Norman Cantor has written a thorough yet concise history of social, cultural, economic and political events as well as of religion, philosophy, and the environment, covering such diverse subjects as the beginning of Christianity and both the ascent and descent of the Roman Empire.
Given the complexity and weight of some of the subject matter, Cantor does an extraordinary job of making this book fluently readable and easy to follow. He is a master of brevity in that he manages to condense voluminous material into compelling information with no extraneous superfluity.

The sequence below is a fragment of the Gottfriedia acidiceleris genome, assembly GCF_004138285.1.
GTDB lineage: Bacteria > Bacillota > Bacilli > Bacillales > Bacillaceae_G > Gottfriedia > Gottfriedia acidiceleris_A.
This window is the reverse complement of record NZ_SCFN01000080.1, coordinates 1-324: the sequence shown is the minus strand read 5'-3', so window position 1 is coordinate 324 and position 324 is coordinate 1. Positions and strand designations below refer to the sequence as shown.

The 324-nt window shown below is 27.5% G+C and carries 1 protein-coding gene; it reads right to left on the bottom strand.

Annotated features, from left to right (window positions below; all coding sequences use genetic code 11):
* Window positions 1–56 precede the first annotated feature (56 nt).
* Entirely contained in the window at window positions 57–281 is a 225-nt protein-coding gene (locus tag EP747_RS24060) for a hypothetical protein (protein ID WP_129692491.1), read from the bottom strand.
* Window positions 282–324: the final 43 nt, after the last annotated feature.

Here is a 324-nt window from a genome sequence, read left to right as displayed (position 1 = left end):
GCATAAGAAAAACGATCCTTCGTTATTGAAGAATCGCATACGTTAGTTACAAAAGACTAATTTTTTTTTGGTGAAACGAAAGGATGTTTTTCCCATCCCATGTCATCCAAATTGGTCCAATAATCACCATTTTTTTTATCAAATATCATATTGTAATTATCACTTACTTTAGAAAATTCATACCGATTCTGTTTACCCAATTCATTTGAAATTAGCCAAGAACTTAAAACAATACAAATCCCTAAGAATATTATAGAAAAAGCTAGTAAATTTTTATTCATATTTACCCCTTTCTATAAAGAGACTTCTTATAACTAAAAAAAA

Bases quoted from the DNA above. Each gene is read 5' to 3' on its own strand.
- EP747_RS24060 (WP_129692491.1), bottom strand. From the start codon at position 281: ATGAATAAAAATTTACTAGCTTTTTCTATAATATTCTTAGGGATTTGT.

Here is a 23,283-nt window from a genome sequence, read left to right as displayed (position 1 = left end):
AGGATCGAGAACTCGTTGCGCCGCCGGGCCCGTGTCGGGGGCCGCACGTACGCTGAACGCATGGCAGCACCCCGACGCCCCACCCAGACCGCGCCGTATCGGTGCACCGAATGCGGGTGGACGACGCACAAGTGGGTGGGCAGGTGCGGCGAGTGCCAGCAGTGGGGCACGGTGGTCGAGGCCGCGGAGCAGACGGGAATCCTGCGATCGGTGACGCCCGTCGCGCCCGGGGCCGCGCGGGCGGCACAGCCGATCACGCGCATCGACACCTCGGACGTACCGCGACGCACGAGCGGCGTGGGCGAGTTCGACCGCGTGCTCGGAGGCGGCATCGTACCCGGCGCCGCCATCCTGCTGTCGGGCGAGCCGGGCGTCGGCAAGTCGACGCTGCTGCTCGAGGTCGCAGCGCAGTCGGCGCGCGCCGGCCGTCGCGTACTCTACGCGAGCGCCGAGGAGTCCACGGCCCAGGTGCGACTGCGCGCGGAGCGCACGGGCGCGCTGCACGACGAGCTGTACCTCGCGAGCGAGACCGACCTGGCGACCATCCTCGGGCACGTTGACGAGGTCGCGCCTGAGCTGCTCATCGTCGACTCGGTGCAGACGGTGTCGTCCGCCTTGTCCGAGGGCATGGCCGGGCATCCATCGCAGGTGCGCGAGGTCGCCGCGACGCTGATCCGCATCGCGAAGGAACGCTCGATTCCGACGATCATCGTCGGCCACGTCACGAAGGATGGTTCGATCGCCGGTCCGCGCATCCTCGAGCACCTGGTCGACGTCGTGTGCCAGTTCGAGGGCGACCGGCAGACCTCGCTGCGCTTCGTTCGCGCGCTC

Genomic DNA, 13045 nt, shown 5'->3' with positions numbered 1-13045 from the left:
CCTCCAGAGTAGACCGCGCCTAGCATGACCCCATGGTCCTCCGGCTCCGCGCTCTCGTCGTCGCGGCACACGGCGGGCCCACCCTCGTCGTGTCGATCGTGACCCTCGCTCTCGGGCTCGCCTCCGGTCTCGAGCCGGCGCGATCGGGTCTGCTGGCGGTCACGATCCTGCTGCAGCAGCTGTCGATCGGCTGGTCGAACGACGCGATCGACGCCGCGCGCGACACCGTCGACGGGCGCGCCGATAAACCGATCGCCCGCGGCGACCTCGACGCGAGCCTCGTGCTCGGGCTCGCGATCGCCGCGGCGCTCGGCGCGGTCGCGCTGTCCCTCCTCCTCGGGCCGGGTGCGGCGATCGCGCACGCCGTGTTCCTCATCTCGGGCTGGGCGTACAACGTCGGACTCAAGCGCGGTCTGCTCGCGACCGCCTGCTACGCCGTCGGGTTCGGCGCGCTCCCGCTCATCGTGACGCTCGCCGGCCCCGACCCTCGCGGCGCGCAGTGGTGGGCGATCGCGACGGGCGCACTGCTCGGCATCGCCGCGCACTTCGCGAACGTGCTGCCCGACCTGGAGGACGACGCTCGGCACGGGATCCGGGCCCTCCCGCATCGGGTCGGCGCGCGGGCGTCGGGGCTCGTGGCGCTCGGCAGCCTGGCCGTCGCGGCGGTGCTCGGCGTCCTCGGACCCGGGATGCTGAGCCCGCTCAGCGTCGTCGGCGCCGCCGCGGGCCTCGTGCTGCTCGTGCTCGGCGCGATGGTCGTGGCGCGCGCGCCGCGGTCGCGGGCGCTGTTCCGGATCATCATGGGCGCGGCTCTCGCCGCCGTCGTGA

The trick with brevity is to make the points cogent without being condescending, and Cantor does just that. In Chapter 12 on Rome, he gives a brief yet encompassing history that surpasses any previous literary attempts. Itís wonderful to read the work of a writer who understands that less is more.
With deft skill, Cantor analyzes and focuses on pertinent points of the books and ideas of times long past that still resonate today. As an Emeritus Professor of History, Sociology, and Comparative Literature, Cantor is uniquely qualified to take on a task of this magnitude.
Antiquity is an invaluable reference for history buffs, students and writers and is a good read for just about anyone else.